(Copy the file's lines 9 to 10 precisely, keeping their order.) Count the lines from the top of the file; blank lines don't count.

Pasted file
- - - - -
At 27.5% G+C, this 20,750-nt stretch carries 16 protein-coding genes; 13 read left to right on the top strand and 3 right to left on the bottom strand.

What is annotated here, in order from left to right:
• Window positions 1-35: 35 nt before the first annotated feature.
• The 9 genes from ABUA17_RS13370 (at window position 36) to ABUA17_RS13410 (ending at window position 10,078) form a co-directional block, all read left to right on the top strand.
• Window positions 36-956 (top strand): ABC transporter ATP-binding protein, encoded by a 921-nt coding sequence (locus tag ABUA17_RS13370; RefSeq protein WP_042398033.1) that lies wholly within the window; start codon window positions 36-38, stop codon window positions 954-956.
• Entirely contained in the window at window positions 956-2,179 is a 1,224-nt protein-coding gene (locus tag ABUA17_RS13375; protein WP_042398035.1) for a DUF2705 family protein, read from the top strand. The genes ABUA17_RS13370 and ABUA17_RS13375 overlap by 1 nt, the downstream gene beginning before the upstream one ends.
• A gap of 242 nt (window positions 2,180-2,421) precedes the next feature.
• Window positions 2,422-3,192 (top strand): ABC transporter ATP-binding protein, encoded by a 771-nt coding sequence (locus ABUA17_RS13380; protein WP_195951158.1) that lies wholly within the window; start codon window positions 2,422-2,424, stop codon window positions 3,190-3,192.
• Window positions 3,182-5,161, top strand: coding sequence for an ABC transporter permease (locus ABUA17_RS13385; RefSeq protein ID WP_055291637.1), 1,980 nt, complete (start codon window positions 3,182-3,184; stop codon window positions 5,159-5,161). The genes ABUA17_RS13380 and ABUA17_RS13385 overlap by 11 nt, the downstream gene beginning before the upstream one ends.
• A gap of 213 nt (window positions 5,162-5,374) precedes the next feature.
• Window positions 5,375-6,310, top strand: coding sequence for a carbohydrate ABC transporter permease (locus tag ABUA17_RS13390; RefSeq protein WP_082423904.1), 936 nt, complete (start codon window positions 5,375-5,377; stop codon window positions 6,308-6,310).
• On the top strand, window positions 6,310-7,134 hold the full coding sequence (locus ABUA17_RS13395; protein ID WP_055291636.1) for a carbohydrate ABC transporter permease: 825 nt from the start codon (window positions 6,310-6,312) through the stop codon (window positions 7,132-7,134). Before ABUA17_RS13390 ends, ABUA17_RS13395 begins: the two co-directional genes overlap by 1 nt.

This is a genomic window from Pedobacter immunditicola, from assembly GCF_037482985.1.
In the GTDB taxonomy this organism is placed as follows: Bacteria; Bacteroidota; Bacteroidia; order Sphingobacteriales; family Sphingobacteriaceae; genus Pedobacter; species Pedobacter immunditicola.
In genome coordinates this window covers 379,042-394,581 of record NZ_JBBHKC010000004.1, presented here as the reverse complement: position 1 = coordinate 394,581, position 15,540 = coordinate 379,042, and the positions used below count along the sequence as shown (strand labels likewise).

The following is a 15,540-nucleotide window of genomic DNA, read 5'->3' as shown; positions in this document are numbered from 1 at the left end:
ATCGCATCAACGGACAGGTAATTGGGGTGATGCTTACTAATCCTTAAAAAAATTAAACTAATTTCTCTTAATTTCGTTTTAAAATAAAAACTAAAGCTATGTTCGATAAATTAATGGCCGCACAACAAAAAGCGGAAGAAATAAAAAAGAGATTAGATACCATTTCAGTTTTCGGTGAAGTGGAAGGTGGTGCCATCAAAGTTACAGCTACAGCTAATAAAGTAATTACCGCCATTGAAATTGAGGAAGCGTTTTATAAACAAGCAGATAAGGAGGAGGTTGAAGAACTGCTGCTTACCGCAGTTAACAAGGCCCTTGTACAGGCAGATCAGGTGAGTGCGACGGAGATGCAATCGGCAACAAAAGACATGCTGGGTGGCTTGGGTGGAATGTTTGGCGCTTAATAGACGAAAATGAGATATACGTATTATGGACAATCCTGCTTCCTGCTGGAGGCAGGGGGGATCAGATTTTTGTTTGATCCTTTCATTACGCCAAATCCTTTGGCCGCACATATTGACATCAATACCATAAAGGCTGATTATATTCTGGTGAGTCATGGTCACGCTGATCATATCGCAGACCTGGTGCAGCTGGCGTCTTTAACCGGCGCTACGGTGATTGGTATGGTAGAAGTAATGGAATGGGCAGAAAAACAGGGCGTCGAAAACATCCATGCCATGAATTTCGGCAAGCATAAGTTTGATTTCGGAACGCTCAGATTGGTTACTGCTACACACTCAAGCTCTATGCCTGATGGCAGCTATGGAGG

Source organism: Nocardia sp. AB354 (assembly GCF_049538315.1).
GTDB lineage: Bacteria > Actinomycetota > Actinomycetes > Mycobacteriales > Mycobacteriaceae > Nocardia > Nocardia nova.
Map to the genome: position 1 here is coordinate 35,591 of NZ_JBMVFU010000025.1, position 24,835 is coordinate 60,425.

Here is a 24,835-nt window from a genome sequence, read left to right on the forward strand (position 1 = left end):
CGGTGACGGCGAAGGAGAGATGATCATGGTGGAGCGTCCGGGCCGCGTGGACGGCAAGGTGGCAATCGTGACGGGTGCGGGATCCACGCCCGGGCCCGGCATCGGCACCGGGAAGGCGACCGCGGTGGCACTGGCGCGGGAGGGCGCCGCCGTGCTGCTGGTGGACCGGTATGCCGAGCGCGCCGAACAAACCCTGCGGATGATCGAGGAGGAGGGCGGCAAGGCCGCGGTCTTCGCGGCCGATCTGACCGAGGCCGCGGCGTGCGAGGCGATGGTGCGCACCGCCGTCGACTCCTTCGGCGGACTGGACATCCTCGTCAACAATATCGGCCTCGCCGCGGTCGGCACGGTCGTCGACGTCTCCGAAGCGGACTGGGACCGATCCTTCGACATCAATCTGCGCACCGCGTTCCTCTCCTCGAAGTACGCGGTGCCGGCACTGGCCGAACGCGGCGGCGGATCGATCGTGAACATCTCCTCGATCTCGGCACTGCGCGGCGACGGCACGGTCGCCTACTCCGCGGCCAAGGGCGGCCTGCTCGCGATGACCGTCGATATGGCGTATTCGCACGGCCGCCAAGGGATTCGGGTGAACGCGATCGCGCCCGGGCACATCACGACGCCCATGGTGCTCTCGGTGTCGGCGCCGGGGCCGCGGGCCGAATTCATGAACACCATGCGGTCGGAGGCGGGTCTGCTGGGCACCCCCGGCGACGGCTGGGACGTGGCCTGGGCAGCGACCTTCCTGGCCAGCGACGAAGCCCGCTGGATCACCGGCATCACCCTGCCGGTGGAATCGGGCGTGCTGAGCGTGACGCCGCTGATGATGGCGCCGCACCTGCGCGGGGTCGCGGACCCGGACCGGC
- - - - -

• Window positions 3,182-5,161, top strand: coding sequence for an ABC transporter permease (locus ABUA17_RS13385; RefSeq protein ID WP_055291637.1), 1,980 nt, complete (start codon window positions 3,182-3,184; stop codon window positions 5,159-5,161). The genes ABUA17_RS13380 and ABUA17_RS13385 overlap by 11 nt, the downstream gene beginning before the upstream one ends.
• A gap of 213 nt (window positions 5,162-5,374) precedes the next feature.